In the case of carbon dioxide (CO2), it seems almost certain that global emissions will fall this year because of the global slump in economic output, transport activity and fossil-fuel combustion caused by the COVID-19 pandemic. However, a similar drop in methane emissions from oil and gas cannot be taken for granted, even if oil and gas consumption falls.
For example, a decline in revenues from oil and gas operations could mean that companies pay less attention to efforts to tackle methane emissions. Low natural gas prices may lead to increases in flaring or venting, and regulatory oversight of oil and gas operations could be scaled back. However, as our newly updated Methane Tracker shows, methane leaks are not an inevitable part of today’s oil and gas business. They can be reduced cost-effectively – and this has to happen if the world is to address climate change.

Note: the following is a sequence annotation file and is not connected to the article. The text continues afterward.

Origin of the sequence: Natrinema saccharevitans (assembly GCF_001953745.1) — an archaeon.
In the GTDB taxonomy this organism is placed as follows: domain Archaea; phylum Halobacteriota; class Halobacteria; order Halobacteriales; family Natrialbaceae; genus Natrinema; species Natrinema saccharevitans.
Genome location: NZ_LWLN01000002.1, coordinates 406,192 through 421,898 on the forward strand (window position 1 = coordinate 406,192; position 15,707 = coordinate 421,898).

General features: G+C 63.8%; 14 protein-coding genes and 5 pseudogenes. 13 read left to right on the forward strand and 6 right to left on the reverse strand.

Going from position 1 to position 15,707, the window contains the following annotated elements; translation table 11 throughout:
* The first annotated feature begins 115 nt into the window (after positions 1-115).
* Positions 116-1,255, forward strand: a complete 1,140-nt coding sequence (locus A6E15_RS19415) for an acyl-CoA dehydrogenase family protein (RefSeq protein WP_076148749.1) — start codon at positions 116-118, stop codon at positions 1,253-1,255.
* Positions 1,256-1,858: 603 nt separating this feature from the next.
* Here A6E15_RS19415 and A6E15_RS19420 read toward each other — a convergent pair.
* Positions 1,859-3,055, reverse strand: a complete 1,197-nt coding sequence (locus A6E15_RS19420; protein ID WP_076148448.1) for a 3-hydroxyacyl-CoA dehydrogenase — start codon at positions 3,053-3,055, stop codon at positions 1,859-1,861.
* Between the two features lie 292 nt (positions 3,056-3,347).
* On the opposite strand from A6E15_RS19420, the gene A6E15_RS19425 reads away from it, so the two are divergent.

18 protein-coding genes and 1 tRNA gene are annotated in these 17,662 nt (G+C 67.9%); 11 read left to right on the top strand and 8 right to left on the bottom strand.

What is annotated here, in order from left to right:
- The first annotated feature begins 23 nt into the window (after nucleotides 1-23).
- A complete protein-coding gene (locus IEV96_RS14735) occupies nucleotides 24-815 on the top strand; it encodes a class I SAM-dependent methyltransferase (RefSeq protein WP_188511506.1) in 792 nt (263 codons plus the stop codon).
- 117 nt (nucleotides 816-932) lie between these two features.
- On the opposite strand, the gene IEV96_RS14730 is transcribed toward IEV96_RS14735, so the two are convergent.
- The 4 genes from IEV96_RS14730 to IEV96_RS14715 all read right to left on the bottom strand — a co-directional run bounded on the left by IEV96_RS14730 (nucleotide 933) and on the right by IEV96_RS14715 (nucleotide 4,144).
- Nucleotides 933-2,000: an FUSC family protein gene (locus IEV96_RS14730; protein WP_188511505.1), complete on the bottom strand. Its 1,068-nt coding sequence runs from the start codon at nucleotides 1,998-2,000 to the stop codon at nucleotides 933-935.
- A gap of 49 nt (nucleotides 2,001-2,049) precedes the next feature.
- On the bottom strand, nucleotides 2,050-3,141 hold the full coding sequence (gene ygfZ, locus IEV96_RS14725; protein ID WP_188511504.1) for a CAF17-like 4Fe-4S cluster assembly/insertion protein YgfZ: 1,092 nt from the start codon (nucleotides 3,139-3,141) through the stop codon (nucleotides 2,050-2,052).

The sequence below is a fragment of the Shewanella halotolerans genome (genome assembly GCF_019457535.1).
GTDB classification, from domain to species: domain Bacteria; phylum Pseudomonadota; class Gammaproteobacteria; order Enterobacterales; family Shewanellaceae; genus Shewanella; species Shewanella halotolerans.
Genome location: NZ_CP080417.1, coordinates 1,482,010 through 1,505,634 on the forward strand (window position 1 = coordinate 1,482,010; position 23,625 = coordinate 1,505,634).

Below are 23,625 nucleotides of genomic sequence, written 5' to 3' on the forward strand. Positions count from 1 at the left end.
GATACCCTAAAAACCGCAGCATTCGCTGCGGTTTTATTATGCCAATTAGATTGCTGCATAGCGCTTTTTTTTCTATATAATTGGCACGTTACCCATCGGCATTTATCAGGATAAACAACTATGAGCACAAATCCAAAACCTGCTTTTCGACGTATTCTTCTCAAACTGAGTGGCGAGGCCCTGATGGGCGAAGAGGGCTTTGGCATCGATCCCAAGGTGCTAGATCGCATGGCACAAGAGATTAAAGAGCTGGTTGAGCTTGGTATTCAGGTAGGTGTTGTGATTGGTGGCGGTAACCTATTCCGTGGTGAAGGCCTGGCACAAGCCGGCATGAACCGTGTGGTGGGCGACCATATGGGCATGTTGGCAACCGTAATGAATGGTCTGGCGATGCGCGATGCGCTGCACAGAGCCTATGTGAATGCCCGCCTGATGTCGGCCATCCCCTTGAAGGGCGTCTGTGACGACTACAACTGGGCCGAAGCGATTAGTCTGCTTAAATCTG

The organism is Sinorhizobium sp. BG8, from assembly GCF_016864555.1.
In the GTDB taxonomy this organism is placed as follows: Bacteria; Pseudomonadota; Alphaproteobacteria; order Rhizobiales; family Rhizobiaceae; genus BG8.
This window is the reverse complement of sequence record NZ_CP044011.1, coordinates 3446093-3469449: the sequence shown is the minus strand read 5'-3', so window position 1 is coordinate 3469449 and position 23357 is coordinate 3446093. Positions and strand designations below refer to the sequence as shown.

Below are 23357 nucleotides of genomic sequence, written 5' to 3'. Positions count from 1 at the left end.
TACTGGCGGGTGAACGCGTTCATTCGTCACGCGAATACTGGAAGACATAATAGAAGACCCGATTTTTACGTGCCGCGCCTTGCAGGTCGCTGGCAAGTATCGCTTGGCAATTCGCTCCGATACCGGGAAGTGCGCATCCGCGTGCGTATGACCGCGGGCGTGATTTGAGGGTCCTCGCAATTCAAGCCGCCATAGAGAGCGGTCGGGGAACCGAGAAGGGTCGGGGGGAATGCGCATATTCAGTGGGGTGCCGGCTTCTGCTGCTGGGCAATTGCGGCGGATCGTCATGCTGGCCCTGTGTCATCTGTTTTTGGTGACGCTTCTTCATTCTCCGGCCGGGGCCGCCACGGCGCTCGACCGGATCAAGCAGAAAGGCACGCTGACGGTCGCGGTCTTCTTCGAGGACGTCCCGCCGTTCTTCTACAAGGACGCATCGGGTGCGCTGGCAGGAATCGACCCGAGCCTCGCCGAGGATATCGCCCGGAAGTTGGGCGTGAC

In a new analysis, we examine four key areas in the measurement of methane emissions and efforts to reduce them, including how satellites and other forms of airborne monitoring are helping provide a better picture of the scale and location of methane leaks.